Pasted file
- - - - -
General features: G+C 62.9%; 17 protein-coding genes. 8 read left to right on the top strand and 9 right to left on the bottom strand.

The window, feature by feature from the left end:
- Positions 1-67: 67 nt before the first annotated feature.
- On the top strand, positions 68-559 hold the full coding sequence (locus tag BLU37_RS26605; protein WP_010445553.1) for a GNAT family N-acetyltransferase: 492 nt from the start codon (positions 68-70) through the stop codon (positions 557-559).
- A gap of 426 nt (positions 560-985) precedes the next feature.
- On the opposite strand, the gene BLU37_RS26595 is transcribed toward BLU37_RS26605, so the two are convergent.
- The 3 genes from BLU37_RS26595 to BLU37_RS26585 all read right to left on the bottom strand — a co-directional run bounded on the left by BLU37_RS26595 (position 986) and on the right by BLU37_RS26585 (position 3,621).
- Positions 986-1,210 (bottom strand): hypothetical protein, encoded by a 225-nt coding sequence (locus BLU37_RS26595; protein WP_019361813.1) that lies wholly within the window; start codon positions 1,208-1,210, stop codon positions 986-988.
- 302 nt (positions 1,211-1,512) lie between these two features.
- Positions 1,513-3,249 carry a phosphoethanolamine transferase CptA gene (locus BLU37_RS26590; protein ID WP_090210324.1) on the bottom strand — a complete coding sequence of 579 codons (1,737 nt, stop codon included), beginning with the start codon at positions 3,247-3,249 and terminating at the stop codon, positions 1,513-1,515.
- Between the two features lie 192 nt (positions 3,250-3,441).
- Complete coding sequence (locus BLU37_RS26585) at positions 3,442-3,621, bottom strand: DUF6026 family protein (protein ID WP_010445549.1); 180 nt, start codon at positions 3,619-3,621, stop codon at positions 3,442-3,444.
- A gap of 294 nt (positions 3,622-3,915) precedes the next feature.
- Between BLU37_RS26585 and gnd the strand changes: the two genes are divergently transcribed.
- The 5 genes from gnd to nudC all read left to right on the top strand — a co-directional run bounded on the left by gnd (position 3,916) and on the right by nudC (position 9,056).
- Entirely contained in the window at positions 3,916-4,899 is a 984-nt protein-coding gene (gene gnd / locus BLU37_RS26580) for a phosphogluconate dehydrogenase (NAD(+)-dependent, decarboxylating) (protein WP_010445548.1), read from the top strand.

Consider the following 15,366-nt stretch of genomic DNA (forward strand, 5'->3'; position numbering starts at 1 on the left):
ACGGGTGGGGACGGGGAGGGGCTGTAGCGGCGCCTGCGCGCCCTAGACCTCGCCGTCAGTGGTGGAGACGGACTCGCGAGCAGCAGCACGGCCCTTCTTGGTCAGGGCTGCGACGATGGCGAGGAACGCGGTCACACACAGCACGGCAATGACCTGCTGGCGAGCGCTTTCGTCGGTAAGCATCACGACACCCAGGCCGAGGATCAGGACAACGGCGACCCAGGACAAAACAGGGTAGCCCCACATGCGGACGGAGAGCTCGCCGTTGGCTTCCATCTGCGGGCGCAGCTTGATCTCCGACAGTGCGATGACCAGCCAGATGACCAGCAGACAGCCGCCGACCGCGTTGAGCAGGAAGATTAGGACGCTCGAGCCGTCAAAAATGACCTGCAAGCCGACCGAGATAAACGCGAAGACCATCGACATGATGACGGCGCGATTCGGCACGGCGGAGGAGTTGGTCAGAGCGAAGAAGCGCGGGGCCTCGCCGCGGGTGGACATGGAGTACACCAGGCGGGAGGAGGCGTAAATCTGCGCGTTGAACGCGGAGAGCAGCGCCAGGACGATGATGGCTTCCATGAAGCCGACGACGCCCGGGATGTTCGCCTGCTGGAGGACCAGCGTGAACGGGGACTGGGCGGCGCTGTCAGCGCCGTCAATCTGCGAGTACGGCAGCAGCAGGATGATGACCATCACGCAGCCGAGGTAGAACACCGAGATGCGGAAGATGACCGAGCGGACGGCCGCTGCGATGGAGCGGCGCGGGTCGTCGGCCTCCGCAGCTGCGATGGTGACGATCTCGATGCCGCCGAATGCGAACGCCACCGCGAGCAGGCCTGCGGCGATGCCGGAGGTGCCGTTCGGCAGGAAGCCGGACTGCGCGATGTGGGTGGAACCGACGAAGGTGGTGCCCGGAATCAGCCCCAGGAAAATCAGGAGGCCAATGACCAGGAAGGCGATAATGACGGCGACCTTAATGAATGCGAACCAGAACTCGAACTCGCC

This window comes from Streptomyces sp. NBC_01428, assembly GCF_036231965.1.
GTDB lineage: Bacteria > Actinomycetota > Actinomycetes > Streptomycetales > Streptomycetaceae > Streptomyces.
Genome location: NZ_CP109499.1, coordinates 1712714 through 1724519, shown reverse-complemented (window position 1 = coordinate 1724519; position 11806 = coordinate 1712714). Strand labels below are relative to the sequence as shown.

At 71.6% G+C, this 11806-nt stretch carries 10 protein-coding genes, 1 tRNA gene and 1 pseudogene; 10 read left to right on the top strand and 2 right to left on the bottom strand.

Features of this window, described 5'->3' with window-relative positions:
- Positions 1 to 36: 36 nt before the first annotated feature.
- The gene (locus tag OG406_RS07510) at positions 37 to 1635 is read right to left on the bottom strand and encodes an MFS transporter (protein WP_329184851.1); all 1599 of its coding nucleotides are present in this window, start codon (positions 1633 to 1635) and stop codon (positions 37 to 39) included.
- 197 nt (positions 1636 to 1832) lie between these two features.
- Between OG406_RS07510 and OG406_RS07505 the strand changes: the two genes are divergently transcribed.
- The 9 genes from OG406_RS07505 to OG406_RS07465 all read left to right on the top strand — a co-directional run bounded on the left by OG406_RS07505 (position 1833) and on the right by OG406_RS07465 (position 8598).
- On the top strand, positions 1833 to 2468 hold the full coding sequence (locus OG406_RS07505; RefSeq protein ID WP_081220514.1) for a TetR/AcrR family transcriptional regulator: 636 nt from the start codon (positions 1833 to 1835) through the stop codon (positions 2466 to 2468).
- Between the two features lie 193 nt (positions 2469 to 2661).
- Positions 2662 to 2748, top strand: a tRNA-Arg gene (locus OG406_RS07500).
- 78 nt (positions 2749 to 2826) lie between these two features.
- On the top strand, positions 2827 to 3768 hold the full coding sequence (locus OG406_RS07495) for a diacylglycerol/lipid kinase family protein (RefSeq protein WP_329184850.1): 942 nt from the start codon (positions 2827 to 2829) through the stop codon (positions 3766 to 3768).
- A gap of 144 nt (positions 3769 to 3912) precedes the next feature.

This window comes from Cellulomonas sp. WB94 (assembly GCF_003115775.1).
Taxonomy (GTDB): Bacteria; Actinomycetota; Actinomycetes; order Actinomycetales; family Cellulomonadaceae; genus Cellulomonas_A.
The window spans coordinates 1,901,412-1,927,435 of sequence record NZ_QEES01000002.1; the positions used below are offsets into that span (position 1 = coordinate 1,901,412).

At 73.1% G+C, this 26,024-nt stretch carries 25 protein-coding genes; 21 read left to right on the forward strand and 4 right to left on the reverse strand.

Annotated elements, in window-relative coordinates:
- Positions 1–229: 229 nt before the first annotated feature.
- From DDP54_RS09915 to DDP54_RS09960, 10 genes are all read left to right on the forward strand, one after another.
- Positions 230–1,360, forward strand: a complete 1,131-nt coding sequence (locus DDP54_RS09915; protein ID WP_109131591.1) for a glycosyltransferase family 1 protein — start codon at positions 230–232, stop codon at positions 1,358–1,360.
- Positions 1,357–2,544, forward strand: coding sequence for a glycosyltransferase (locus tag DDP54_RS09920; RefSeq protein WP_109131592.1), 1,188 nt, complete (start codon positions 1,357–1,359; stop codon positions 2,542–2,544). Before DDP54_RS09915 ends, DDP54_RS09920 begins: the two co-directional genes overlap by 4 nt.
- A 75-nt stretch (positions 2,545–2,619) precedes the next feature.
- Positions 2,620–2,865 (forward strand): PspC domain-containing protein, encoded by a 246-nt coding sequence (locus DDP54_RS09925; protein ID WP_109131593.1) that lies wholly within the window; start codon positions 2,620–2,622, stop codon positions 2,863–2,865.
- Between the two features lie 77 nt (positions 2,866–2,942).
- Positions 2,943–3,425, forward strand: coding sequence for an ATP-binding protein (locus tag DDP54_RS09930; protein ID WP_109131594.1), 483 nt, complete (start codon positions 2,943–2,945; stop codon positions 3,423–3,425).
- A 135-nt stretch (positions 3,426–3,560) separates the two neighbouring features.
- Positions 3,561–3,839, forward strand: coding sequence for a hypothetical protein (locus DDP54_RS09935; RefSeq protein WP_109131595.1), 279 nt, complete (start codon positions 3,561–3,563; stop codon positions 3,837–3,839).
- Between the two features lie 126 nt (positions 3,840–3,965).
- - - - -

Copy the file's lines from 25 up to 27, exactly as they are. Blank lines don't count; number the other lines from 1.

- The gene (locus tag OG406_RS07510) at positions 37 to 1635 is read right to left on the bottom strand and encodes an MFS transporter (protein WP_329184851.1); all 1599 of its coding nucleotides are present in this window, start codon (positions 1633 to 1635) and stop codon (positions 37 to 39) included.
- 197 nt (positions 1636 to 1832) lie between these two features.
- Between OG406_RS07510 and OG406_RS07505 the strand changes: the two genes are divergently transcribed.